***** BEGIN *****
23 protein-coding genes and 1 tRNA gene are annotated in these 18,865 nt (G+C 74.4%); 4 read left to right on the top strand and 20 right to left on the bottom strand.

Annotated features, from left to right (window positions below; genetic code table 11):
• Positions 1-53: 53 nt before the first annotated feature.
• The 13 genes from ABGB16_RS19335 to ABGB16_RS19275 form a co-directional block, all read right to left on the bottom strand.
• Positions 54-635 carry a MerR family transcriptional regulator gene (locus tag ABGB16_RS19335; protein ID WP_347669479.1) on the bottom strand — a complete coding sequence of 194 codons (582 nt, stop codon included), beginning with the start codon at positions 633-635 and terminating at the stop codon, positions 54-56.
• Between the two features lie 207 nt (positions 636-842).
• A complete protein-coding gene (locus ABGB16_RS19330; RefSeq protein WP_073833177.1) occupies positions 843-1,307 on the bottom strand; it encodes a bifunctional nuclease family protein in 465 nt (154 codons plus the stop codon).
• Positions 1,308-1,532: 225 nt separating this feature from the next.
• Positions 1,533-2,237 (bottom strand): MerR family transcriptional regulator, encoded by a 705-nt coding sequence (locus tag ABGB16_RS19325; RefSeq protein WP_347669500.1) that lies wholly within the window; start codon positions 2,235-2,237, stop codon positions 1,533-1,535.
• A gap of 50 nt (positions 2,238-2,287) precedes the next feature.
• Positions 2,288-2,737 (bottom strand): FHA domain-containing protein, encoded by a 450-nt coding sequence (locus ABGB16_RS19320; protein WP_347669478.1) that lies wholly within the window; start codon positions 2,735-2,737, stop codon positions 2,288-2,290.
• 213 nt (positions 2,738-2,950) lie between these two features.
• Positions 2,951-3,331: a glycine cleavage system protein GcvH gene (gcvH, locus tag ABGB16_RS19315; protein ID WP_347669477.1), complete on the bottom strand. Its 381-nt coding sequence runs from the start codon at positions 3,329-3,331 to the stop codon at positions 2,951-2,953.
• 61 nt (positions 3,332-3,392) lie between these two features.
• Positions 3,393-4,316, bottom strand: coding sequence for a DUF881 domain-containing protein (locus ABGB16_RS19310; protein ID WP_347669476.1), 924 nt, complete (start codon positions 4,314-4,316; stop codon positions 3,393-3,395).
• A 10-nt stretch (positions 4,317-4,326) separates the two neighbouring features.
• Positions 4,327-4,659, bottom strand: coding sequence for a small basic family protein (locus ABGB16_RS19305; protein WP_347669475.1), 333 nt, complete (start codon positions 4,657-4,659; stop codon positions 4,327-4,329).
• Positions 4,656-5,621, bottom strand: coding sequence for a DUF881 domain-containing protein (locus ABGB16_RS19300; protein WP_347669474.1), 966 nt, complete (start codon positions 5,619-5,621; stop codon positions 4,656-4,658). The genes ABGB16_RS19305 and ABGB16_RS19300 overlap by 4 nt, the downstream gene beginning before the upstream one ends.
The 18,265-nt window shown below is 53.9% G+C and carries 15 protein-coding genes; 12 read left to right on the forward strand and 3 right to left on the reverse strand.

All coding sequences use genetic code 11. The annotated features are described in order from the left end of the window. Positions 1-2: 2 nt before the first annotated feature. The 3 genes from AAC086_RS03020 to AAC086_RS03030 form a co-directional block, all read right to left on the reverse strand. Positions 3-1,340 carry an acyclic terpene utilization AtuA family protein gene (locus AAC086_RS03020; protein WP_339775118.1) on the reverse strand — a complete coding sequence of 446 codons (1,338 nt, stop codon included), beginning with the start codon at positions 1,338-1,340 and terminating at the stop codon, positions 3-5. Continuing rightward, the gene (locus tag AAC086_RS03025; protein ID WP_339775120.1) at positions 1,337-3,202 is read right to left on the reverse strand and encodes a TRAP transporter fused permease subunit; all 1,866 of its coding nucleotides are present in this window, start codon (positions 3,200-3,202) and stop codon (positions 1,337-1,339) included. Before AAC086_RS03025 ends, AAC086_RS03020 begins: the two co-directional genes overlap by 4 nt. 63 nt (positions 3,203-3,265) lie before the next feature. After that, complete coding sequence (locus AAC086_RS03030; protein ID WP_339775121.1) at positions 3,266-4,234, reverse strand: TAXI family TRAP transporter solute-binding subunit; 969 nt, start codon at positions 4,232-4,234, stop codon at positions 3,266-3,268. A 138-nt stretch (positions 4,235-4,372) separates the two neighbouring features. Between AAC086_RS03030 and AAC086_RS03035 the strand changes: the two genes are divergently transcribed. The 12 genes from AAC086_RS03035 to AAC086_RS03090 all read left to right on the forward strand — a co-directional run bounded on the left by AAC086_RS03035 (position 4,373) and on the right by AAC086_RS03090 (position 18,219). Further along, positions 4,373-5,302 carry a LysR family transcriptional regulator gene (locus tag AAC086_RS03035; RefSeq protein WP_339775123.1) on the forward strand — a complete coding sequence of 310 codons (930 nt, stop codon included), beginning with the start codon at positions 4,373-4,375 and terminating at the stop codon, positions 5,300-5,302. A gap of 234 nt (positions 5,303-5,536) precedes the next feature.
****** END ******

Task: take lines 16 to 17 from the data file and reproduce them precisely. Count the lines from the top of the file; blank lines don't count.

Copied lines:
• A 10-nt stretch (positions 4,317-4,326) separates the two neighbouring features.
• Positions 4,327-4,659, bottom strand: coding sequence for a small basic family protein (locus ABGB16_RS19305; protein WP_347669475.1), 333 nt, complete (start codon positions 4,657-4,659; stop codon positions 4,327-4,329).